I have two criteria that I use in considering the support of bond measures. The first is the appropriateness of the debt; is the measure the municipal version of credit card debt, which should be avoided whenever possible, or is it more like a mortgage, which is necessary to cover the cost of purchasing a long-term asset? Prop 14 clearly falls into the mortgage-like category as the benefits of this spending will last long after the funding has been repaid. The use of long-term funding is further bolstered by the fact that the measure also includes the possibility that the projects it funds may result in future revenue for the state.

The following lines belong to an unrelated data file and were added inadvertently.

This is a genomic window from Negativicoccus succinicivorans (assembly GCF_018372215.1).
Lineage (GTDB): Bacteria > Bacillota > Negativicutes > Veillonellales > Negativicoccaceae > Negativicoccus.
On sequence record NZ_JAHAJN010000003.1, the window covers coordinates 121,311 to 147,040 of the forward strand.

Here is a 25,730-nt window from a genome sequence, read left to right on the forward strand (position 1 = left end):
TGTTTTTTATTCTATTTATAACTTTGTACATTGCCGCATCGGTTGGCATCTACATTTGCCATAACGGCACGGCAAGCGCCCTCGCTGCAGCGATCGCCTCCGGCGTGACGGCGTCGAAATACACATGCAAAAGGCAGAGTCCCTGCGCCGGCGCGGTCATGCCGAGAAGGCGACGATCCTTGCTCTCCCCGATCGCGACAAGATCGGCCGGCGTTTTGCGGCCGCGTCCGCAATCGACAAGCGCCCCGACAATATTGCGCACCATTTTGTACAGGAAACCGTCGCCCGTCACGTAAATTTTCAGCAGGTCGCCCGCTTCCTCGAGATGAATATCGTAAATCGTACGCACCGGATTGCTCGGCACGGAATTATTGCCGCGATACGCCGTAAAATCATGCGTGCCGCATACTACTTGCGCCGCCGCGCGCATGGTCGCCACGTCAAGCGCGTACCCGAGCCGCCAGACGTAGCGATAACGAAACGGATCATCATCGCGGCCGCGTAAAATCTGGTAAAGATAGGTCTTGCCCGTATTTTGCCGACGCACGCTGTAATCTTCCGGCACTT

Having passed that hurdle, the next consideration is the soundness of the investment. If we had a well functioning federal government, this proposition would not be necessary. As the opponents point out in the official voter pamphlet: “the National Institute of Health provides $1.5 billion a year to grants to fund the same type of research.” Unfortunately, this funding is under constant attack due to the fact that stem cell research has been sucked into the never-ending battle over abortion rights. Just last year the Trump administration drastically slashed funding for this type of research. Therefore, this proposition is needed to ensure that California continues to be a leader in innovation.
PROP-15 Schools and Communities First Funding Measure
Increases funding sources for public schools, community colleges, and local government services by changing tax assessment of commercial and industrial property.